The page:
the circular orbit period at its present radius, the speed-up depends
on the density profile. For a Plummer (1911) profile, `rho(r)`
proportional to `(r^2+a^2)^-5/2`, the speed-up is only `S =
2.0867` since most of the mass lies within the `core', while for
the density profile `rho(r)` proportional to `(r+a)^-4`
(Dehnen 1993) it is `S = 105 / 16 = 6.5625`. The speed-up is
formally infinite for a mass model with a density profile diverging as
`r -> 0`, but simulated density profiles are never singular
after smoothing by Eq. 7.

Due to time-step scheduling constraints, a real code might not
deliver more than half of this speed-up, but it still seems worth
investigating individual time-step codes (eg. Saha & Tremaine
1994). However, it is not trivial to preserve the
*reversibility* of the leap-frog with a variable time-step
scheme, and reversibility implies many nice properties including
conservation of phase-space density. Hut, Makino, & McMillan
(1995) have proposed symmetrizing the time-step criterion with respect
to the endpoints `t` and `t + Delta t`, but this leads
to an implicit relationship for `Delta t`, which must be solved
every time-step at a cost probably exceeding the modest speed-ups
obtained above. Quinn et al. (in preparation) have described a
reversible variant of the leap-frog integrator in which time-steps are
`adjusted' by an operator which depends on the positions but not the
velocities of bodies; if schemes of this kind prove practical, real
although not enormous gains in the simulation of collisionless N-body
systems may result.

There are two kinds of uncertainties in N-body simulations of collisionless systems. First, the dynamical equations (Eq. 8) are integrated numerically with less-than-perfect accuracy. Second, even exact solutions of these equations do not correspond to exact solutions of Collisionless Boltzmann and Poisson equations. Numerical errors are fairly easy to measure and control, but smoothing and discreteness effects have subtle implications for the interpretation of N-body simulations.

Tests of N-body codes are hampered by a lack of exact solutions with which to compare the output of numerical integrations. To verify the correctness of the simulations, one should ideally show that all uncertainties can be made as small as desired, and that the results converge to a unique limit as the calculation is refined.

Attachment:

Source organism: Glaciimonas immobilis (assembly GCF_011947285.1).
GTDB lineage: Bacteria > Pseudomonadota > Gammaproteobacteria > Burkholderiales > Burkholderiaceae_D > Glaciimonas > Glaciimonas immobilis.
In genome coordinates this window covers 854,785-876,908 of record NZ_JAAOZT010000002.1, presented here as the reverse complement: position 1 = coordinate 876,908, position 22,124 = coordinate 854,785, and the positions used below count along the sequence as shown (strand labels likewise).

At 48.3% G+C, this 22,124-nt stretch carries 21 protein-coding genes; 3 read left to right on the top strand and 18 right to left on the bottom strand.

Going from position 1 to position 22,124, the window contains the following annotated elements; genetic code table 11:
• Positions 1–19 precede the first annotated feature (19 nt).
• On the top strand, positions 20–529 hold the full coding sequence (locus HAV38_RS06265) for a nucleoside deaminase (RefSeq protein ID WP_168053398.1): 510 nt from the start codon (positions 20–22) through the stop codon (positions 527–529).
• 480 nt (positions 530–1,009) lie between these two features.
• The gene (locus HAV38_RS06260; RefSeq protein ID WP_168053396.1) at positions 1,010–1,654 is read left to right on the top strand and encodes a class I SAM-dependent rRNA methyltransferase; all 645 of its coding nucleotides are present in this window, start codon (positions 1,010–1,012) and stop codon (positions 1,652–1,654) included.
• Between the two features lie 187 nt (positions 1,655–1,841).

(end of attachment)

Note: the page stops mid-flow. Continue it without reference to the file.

Errors in numerical solutions include approximations introduced by a hierarchical force calculation algorithm, truncation caused by using a finite time-step, and roundoff due to finite computer word-length. All can be treated as small perturbations introduced at every time-step; their cumulative effects can be gauged by monitoring the conservation of energy and momentum, or studied in more detail by running the same set of initial conditions with different time-steps and opening angles. Convergence testing shows that it is generally possible to constrain the uncertainty associated with numerical errors at a `reasonable' computational cost (e.g. Barnes & Hut 1989).

The discrete nature of the N-body representation causes a slow
evolution absent in continuous systems. These relaxation effects are
driven by fluctuations in the gravitational potential of N-body
systems. According to the theory in Lecture 9,
potentials measured at a fixed position in an equilibrium system
should have a Gaussian distribution about the mean, with amplitudes
equal to those obtained by calculating potentials in independent
Monte-Carlo realizations of the mass distribution. To test this, I
ran N-body simulations of a King (1966) model using `N = 4096`,
`16384`, and `65536` bodies, and measured the potential
at `512` test positions distributed uniformly in radius. These
potentials were compared with potentials evaluated at the same
positions in a set of independently-generated realizations. The
upshot is that the fluctuations in the self-consistent N-body models
have the same amplitudes as those in the static realizations; in both
cases, the amplitude scales like `1/sqrt(N)` as expected from
Monte-Carlo statistics. Thus for King models -- and presumably, for
other highly stable equilibrium systems -- Chandrasekhar's theory
should accurately describe the relaxation process.

The theory of two-body relaxation is based on the assumption that
scattering bodies are *uncorrelated*. In some cases, however,
this assumption is known to fail. For example, Weinberg (1993) has
discussed relaxation in homogeneous stellar systems with periodic
boundary conditions. If the linear scale of the system is much
smaller than the Jeans length then the relaxation rate is essentially
described by Chandrasekhar's formalism, but if the system is only
marginally stable to gravitational collapse then much more rapid
relaxation is observed. In effect, fluctuations on scales comparable
to the Jeans length seem to be `amplified' by collective effects; the
amplitudes of these fluctuations considerably exceed the amplitude of
ordinary `sqrt(N)` fluctuations and they consequently dominate
the evolution of nearly-unstable systems. N-body models of disk
galaxies also seem to exhibit this kind of relaxation.

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Due date: 2/20/97

10. Following the approach in Eq. 3, write down the functions
`Q(r,v)` used to evaluate (a) the center-of-mass position, (b)
the total momentum, (c) the total kinetic energy, and (d) the total
angular momentum with respect to the origin.

Joshua E. Barnes (barnes@galileo.ifa.hawaii.edu)

Last modified: February 14, 1997